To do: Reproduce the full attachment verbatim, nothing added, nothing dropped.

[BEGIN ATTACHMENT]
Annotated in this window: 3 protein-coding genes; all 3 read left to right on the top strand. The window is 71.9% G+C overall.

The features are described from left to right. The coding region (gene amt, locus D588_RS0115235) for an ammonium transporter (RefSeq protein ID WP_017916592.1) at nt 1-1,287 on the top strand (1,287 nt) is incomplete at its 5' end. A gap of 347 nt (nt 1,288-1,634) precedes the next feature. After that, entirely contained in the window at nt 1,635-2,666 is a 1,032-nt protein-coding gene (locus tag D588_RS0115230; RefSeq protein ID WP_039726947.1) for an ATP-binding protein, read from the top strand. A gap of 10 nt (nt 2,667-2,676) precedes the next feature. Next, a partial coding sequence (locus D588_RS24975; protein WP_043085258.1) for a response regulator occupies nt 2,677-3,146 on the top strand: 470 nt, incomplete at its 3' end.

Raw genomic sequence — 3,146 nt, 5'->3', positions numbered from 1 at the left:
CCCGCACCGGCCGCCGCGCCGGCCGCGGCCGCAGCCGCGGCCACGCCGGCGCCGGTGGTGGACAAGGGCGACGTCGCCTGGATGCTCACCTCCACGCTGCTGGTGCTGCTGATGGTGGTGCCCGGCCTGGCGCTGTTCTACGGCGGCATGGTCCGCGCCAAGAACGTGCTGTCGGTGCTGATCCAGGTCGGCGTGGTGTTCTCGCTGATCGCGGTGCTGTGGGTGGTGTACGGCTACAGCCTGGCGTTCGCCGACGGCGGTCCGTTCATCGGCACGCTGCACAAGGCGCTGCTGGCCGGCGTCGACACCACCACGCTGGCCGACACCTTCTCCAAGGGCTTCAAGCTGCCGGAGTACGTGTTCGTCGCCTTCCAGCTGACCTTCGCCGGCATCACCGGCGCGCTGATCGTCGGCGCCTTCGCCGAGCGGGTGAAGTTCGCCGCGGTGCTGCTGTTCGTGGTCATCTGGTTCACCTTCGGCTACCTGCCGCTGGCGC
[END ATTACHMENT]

Annotated in this window: 3 protein-coding genes; all 3 read left to right on the top strand. The window is 71.9% G+C overall.

The features are described from left to right. The coding region (gene amt, locus D588_RS0115235) for an ammonium transporter (RefSeq protein ID WP_017916592.1) at nt 1-1,287 on the top strand (1,287 nt) is incomplete at its 5' end. A gap of 347 nt (nt 1,288-1,634) precedes the next feature. After that, entirely contained in the window at nt 1,635-2,666 is a 1,032-nt protein-coding gene (locus tag D588_RS0115230; RefSeq protein ID WP_039726947.1) for an ATP-binding protein, read from the top strand. A gap of 10 nt (nt 2,667-2,676) precedes the next feature. Next, a partial coding sequence (locus D588_RS24975; protein WP_043085258.1) for a response regulator occupies nt 2,677-3,146 on the top strand: 470 nt, incomplete at its 3' end.

Raw genomic sequence — 3,146 nt, 5'->3', positions numbered from 1 at the left:
CCCGCACCGGCCGCCGCGCCGGCCGCGGCCGCAGCCGCGGCCACGCCGGCGCCGGTGGTGGACAAGGGCGACGTCGCCTGGATGCTCACCTCCACGCTGCTGGTGCTGCTGATGGTGGTGCCCGGCCTGGCGCTGTTCTACGGCGGCATGGTCCGCGCCAAGAACGTGCTGTCGGTGCTGATCCAGGTCGGCGTGGTGTTCTCGCTGATCGCGGTGCTGTGGGTGGTGTACGGCTACAGCCTGGCGTTCGCCGACGGCGGTCCGTTCATCGGCACGCTGCACAAGGCGCTGCTGGCCGGCGTCGACACCACCACGCTGGCCGACACCTTCTCCAAGGGCTTCAAGCTGCCGGAGTACGTGTTCGTCGCCTTCCAGCTGACCTTCGCCGGCATCACCGGCGCGCTGATCGTCGGCGCCTTCGCCGAGCGGGTGAAGTTCGCCGCGGTGCTGCTGTTCGTGGTCATCTGGTTCACCTTCGGCTACCTGCCGCTGGCGC